Nonfiction Book Review: I Had a Black Dog, by Matthew Johnstone
Reviewed by Sally Murphy
An illuminating insight into depression.
There are many different breeds of Black Dog affecting millions of people from all walks of life. The Black Dog is an equal opportunity mongrel.
Since Winston Churchill coined the phrase Black Dog to describe his own struggle with depression, the term has been a popular metaphor for the affliction. Clinical depression affects one in four women and one in six men during their lifetime. It affected author Matthew Johnstone and inspired him to write a book about it.
This is no ordinary book. Johnstone uses a format more familiar to readers of comic books or picture books, with large, cartoon-style illustrations and limited text. However, the tone is not light, as Johnstone explores the effects of depression and the ways it can be overcome. Throughout the book depression is characterised as a black dog, who appears in every picture impacting on the male character. When Johnstone talks about depression impacting on his relationships, taking my love and burying my intimacy, the black dog is there, in the middle of the bed between the character and his wife. When the character sits at a bar, drinking, the black dog is there perched on the next stool. Even when the character brings depression under control, the black dog is still there – but kept firmly on a leash.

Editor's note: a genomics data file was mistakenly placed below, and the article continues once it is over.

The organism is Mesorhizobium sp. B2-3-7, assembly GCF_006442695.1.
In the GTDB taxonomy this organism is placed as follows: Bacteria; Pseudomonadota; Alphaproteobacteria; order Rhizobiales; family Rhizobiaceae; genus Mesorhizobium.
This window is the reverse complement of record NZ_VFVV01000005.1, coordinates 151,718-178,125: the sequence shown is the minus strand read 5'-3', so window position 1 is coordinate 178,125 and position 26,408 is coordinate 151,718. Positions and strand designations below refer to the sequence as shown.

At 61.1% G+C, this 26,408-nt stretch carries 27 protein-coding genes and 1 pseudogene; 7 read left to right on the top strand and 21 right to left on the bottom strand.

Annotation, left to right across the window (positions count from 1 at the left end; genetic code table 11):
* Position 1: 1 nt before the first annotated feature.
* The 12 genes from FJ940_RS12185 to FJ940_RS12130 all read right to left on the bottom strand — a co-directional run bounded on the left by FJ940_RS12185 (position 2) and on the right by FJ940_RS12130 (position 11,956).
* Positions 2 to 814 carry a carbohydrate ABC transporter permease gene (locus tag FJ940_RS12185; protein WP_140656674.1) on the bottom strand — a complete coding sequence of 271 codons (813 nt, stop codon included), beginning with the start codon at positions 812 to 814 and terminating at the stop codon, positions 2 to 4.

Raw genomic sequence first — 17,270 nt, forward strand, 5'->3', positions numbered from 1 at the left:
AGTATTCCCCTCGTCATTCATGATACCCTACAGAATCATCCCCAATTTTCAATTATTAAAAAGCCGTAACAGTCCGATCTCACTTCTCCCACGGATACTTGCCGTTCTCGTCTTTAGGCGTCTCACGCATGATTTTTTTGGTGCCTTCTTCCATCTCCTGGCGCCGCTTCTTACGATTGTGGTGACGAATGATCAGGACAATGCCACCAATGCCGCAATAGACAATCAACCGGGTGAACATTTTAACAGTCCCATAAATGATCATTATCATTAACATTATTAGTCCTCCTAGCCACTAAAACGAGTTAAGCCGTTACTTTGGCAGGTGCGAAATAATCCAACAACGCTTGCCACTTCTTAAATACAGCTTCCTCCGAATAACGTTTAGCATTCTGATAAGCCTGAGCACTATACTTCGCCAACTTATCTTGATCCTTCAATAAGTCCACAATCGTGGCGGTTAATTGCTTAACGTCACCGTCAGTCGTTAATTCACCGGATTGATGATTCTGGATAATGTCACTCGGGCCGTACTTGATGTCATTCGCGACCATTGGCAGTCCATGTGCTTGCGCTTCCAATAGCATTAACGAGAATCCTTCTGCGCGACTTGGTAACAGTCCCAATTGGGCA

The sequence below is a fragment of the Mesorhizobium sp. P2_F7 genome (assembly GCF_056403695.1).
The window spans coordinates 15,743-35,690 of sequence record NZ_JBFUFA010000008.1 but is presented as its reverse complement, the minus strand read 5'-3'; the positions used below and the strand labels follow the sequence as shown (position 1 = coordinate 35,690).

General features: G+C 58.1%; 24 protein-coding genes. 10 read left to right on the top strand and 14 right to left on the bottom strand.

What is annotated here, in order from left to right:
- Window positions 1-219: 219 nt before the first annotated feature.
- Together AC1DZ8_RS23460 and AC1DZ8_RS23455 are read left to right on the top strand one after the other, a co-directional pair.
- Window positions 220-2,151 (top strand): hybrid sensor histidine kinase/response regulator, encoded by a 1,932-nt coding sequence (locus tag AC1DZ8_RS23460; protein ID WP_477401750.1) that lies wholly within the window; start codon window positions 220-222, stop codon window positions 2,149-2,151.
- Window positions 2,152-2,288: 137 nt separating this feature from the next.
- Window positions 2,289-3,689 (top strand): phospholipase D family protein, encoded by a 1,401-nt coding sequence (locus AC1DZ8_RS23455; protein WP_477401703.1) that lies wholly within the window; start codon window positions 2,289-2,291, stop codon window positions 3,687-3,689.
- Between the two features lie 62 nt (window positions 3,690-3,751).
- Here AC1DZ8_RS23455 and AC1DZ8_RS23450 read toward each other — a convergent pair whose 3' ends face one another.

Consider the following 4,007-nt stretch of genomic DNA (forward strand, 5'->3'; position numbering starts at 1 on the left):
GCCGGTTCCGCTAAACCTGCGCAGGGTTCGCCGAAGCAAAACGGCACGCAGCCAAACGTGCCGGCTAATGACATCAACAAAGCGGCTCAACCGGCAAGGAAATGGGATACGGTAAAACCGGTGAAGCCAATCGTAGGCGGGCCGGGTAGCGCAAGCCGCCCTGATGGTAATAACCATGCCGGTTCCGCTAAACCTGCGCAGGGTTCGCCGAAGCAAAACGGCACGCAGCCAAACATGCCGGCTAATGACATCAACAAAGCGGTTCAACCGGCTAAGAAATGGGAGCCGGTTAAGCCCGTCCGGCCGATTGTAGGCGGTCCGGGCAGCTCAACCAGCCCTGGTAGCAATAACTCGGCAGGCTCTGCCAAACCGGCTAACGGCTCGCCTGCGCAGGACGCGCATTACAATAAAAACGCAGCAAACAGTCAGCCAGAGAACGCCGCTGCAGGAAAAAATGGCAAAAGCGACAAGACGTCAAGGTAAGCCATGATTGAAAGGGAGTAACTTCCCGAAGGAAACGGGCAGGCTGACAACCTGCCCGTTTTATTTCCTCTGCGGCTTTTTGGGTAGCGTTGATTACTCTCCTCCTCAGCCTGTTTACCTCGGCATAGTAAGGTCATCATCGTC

This book will speak to all those who have been affected by depression – either first-hand, or through knowing a sufferer. Its appeal is in it simplicity – it is a quick read, but deeply effective.
A wonderful addition to library, health service offices and, of course, home collections.
I Had a Black Dog, written and illustrated by Matthew JohnstonePan, 2005